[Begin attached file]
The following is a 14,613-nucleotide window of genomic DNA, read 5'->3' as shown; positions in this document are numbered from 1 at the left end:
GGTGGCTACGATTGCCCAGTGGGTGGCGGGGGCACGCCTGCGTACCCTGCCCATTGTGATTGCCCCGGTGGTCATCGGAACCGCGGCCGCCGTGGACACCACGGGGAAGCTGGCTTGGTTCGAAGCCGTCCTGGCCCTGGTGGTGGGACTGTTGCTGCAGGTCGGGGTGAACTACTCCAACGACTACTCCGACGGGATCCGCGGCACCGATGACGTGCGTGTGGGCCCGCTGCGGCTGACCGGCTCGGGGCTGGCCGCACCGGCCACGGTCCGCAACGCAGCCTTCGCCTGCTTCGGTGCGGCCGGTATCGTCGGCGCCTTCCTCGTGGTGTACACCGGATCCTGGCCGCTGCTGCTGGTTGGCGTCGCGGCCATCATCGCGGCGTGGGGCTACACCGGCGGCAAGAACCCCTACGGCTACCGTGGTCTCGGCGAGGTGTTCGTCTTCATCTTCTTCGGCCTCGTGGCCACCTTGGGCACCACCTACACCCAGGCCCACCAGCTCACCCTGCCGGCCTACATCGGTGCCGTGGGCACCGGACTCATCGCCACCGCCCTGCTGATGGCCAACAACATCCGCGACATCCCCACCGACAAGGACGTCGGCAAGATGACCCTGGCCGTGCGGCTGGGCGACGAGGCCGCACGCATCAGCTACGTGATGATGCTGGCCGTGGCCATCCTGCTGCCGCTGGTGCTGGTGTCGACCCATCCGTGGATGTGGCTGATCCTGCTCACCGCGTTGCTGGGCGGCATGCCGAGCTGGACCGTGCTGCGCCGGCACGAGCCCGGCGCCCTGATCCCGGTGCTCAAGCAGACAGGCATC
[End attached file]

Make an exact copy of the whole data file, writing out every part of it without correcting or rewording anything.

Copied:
The following is a 14,613-nucleotide window of genomic DNA, read 5'->3' as shown; positions in this document are numbered from 1 at the left end:
GGTGGCTACGATTGCCCAGTGGGTGGCGGGGGCACGCCTGCGTACCCTGCCCATTGTGATTGCCCCGGTGGTCATCGGAACCGCGGCCGCCGTGGACACCACGGGGAAGCTGGCTTGGTTCGAAGCCGTCCTGGCCCTGGTGGTGGGACTGTTGCTGCAGGTCGGGGTGAACTACTCCAACGACTACTCCGACGGGATCCGCGGCACCGATGACGTGCGTGTGGGCCCGCTGCGGCTGACCGGCTCGGGGCTGGCCGCACCGGCCACGGTCCGCAACGCAGCCTTCGCCTGCTTCGGTGCGGCCGGTATCGTCGGCGCCTTCCTCGTGGTGTACACCGGATCCTGGCCGCTGCTGCTGGTTGGCGTCGCGGCCATCATCGCGGCGTGGGGCTACACCGGCGGCAAGAACCCCTACGGCTACCGTGGTCTCGGCGAGGTGTTCGTCTTCATCTTCTTCGGCCTCGTGGCCACCTTGGGCACCACCTACACCCAGGCCCACCAGCTCACCCTGCCGGCCTACATCGGTGCCGTGGGCACCGGACTCATCGCCACCGCCCTGCTGATGGCCAACAACATCCGCGACATCCCCACCGACAAGGACGTCGGCAAGATGACCCTGGCCGTGCGGCTGGGCGACGAGGCCGCACGCATCAGCTACGTGATGATGCTGGCCGTGGCCATCCTGCTGCCGCTGGTGCTGGTGTCGACCCATCCGTGGATGTGGCTGATCCTGCTCACCGCGTTGCTGGGCGGCATGCCGAGCTGGACCGTGCTGCGCCGGCACGAGCCCGGCGCCCTGATCCCGGTGCTCAAGCAGACAGGCATC